|

Religion couple’s common ground

by Natsuko Fukue

Zuzana Koike, a 29-year-old Austrian national of Slovak extraction, never thought she would even visit Japan before meeting and marrying Takeshi Koike, 38, a lecturer at Daito Bunka University in Tokyo.

The two met in 2000 at a gathering of the Catholic Students’ Union at the University of Edinburgh in Scotland, where Zuzana was an undergraduate student and Takeshi was engaged in postgraduate linguistics study. Zuzana grew up in a Catholic family, while Takeshi, inspired by Mother Teresa, was baptized after finishing college in Japan.

“She worked for the poorest of the poor. In the same spirit, I want to spend my time with my students, wife and children,” Takeshi said.

The couple now live in Saitama Prefecture and have two girls, Sayuri, 4, and Kana, 1.

What was your first impression of your partner?

Zuzana: Well, he was very polite, and I thought he was a bit boring at first (laughs). But my impression changed when we went for a walk one day (with other CSS members).

We were far behind the other members because he likes to walk very slowly. At some point we started talking about music. Then he took out his ukulele and started singing Japanese songs. It was so much fun, and my impression of him completely changed.

What did your parents say about you marrying a foreigner?

Zuzana: My father approved of our marriage because he liked my husband. My mother said, “Don’t you dare marry a Japanese. Who will visit you in Japan?” But now she loves coming here.

Takeshi: First of all, I wrote a letter to my parents (from Edinburgh) announcing that I was going to marry a European woman. After that, I talked with them on the phone, and they said they were shocked. And then, a couple of months later, before our wedding, I went back to Japan to explain, and we had a major discussion with my family about whether to approve of the marriage.

My father said, “What can I say when I haven’t seen the woman?” My mother said, “We have to trust our son that he chose the right woman.”

In the end, they decided to trust me, and I later brought Zuzana and introduced her to my parents. They immediately liked her.

Where did you have your wedding ceremony?

Takeshi: In Slovakia. Zuzana finished her studies in July 2003. She grew up in Austria, but she is originally from Slovakia, so we had a wedding ceremony there where all her relatives still live.

What was your wedding like in Slovakia? What did you do?

Takeshi: It took three days. First of all, we had a church wedding. That was quite spectacular. Her family has a summer house on a mountain in Slovakia. From that house, we rode a horse carriage to the church. It’s not like a rental carriage. That’s something used daily by local people.

Zuzana: He was singing “Banzai” at the party.

Takeshi: A song by (Japanese rock band) Ulfuls. That’s my specialty.

Zuzana: We also had a Scottish dance performance on the first day because our friends from Scotland came to celebrate us. And a friend brought a bagpipe.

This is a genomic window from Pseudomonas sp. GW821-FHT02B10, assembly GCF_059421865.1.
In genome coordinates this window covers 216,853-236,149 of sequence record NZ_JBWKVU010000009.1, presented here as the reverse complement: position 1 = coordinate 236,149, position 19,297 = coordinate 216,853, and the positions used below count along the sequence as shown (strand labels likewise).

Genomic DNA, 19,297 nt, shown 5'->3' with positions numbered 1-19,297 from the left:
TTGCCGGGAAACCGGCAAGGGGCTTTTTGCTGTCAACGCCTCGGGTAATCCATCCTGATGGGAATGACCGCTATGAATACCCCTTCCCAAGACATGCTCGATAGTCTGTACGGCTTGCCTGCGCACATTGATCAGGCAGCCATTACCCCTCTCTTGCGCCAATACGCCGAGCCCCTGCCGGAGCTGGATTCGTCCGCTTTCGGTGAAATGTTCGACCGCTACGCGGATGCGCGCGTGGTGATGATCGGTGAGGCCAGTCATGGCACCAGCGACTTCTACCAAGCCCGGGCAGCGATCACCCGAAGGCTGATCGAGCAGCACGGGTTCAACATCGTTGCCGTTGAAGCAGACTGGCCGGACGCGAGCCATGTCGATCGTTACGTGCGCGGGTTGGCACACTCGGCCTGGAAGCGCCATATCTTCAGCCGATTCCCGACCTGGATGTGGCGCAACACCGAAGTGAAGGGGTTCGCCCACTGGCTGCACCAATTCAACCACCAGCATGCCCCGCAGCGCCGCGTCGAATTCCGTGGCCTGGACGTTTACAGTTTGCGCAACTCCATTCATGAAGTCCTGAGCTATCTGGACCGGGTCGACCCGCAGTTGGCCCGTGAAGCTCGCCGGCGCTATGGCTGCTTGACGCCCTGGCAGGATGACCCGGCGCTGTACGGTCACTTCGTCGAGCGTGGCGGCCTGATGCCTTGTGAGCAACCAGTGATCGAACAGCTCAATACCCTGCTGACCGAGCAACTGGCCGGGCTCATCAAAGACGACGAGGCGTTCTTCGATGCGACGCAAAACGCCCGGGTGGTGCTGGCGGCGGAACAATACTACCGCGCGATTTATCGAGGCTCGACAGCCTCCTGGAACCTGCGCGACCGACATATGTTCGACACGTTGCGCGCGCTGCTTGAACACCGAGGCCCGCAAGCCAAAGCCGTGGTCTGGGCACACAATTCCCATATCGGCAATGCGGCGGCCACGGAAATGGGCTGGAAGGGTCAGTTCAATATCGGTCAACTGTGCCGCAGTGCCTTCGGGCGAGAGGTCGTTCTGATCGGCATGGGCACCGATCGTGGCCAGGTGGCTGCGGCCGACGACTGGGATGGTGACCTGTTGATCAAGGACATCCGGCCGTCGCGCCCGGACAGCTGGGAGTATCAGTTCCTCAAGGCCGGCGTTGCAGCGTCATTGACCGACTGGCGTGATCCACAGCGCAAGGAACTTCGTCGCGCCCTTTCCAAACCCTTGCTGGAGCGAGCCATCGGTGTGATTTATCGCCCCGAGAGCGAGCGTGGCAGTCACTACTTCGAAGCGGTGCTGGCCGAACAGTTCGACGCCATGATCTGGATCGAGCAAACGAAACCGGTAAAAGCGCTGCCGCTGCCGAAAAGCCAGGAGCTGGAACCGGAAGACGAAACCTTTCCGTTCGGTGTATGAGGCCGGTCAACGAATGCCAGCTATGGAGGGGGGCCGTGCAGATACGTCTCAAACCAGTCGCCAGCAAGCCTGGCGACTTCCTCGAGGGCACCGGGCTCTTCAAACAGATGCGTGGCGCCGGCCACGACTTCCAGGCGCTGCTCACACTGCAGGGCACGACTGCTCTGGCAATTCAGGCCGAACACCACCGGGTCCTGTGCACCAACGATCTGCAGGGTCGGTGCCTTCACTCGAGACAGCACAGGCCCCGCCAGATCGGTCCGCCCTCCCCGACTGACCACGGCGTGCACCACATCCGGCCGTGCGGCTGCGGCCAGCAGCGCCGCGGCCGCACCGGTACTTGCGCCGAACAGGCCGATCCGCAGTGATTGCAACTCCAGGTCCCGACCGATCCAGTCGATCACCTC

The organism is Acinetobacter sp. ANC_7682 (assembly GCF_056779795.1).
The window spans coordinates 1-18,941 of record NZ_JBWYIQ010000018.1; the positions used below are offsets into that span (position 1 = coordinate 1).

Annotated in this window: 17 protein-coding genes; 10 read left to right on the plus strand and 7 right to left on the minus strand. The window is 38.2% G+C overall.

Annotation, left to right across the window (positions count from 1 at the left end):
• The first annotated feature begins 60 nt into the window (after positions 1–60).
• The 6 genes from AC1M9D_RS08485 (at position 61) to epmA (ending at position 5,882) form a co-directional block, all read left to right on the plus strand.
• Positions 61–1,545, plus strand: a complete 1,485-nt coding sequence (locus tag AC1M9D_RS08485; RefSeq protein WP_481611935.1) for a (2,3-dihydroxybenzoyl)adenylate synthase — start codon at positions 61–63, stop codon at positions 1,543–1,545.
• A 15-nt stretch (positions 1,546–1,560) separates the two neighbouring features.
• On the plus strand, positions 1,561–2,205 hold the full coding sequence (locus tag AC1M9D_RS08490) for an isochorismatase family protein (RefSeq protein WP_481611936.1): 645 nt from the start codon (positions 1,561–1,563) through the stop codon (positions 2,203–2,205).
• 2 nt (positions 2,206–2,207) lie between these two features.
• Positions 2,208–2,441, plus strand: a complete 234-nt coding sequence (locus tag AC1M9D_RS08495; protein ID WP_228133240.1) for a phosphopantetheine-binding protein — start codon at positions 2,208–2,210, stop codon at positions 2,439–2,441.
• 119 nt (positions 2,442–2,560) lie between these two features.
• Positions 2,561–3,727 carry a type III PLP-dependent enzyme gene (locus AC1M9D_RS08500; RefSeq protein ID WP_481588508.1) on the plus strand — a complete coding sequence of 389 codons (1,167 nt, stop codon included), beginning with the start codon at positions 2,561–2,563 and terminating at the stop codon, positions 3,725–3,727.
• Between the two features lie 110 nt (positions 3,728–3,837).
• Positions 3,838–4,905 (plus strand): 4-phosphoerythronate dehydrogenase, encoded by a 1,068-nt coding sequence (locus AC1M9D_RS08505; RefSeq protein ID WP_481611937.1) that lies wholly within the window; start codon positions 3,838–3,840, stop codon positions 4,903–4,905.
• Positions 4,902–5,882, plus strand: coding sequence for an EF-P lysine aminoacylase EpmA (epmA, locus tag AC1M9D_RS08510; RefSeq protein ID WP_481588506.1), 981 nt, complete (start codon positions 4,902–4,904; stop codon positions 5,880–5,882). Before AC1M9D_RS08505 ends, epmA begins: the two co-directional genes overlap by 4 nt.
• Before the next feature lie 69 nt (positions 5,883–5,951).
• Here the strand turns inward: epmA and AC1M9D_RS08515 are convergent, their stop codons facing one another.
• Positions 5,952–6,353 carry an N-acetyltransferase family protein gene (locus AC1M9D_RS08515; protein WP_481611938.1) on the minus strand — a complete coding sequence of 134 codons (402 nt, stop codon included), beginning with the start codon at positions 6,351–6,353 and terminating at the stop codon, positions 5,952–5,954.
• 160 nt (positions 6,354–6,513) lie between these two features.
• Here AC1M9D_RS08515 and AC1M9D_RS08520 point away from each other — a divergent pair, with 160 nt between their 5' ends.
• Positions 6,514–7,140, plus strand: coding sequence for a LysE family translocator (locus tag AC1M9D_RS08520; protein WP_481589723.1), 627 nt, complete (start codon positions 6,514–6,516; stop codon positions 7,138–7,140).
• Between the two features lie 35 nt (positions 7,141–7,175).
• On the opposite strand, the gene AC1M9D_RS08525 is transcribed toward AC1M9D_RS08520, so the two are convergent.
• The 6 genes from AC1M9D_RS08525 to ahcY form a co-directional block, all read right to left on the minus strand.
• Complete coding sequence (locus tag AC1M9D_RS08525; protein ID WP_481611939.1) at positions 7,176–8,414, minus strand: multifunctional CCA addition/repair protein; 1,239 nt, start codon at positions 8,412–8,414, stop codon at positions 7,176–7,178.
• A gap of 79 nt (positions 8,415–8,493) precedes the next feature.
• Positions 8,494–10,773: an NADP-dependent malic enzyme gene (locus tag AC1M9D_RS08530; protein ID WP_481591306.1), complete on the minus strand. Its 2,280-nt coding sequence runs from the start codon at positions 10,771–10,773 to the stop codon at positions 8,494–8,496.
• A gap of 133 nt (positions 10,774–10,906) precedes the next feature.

Before marriage, did you imagine yourself living in Japan?

Zuzana: No, I never imagined I’d live in Japan after graduating from university. A friend from the university was studying Japanese and I thought I could never study such a difficult language. Now I’m very happy I have the chance to learn it. As we live with my husband’s parents, I have to speak Japanese with them every day, so I learn quite fast.

Are there any difficulties adjusting to life in Japan?

Zuzana: We live with Takeshi’s parents, so it’s fairly easy for me. They always teach me about Japanese culture. I still find it difficult to cope with humidity in summer and low temperature in the house in winter, though. I cannot sleep well in the hot summer, and it is hard to get up early in the cold winter, because I am used to having a central heating system in Austria.

Are there times when you feel a cultural difference with your spouse?

Zuzana: Working spirit is different. I want to spend summer in Austria but he’s getting less and less time for vacation. I hope he can spare more time with us. Takeshi: We spend hours and hours for a meeting at the university. When I was in Edinburgh, their meetings lasted about 1 1/2 hours. They said the meeting was really long! I think if we work more efficiently and communicate better, we’ll have more free time.

What language do you use at home?

Takeshi: She speaks Slovak to the kids and I speak Japanese to them. My parents only speak Japanese. My wife and I talk in English.

What kindergarten does your daughter go to?

Zuzana: Japanese kindergarten. I want her to go to a regular Japanese school.

Takeshi: I think it’s important that our kids belong to at least one culture.

Reader participation is invited for this series, which appears every other Saturday. If you wish to be featured, please e-mail hodobu@japantimes.co.jp